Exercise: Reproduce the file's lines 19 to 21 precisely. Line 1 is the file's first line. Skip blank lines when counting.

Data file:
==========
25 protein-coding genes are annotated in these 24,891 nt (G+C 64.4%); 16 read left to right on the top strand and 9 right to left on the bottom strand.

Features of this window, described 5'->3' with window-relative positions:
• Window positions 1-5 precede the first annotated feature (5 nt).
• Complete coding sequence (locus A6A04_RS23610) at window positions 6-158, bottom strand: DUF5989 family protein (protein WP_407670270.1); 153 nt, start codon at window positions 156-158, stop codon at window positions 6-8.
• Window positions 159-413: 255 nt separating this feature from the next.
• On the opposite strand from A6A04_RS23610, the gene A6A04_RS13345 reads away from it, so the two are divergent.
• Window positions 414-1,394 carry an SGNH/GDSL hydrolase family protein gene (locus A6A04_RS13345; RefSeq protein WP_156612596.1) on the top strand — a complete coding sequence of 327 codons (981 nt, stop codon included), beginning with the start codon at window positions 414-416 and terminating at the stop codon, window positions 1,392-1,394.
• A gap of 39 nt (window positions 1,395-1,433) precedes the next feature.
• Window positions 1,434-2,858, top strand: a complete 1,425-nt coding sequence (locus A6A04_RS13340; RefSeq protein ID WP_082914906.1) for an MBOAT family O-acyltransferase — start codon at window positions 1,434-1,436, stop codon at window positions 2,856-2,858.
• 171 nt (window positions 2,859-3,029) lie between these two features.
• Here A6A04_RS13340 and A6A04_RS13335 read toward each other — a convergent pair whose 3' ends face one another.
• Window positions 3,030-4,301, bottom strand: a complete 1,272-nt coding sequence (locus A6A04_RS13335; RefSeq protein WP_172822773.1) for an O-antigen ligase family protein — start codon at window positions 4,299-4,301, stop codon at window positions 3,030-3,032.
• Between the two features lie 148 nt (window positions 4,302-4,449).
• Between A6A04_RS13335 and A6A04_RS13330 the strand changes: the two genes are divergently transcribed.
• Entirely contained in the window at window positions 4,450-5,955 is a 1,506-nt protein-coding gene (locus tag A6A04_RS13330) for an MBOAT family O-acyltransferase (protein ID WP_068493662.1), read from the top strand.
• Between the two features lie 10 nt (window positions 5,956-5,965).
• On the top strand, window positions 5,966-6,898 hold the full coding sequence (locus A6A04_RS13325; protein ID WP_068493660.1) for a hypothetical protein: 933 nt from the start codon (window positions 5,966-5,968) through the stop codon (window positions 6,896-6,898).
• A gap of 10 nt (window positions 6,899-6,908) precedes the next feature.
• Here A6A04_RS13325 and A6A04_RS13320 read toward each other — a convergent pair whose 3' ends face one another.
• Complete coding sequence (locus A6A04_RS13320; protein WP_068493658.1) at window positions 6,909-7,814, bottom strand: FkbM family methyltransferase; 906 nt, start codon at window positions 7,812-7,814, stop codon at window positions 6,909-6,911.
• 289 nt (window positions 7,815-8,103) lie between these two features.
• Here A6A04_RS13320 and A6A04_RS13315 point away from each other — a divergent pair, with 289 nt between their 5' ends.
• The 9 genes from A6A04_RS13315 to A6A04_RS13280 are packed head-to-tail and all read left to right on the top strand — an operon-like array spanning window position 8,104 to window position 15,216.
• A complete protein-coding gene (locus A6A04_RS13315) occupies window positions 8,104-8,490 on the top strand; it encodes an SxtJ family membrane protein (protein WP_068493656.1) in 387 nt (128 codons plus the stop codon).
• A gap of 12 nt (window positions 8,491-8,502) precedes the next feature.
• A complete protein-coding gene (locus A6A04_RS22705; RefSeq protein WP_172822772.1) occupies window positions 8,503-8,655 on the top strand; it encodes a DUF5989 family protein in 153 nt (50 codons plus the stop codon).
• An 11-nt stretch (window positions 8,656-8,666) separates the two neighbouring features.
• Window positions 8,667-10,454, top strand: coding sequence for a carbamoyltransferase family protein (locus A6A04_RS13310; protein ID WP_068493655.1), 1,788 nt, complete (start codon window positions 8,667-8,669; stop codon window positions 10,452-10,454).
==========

• Here A6A04_RS13325 and A6A04_RS13320 read toward each other — a convergent pair whose 3' ends face one another.
• Complete coding sequence (locus A6A04_RS13320; protein WP_068493658.1) at window positions 6,909-7,814, bottom strand: FkbM family methyltransferase; 906 nt, start codon at window positions 7,812-7,814, stop codon at window positions 6,909-6,911.
• 289 nt (window positions 7,815-8,103) lie between these two features.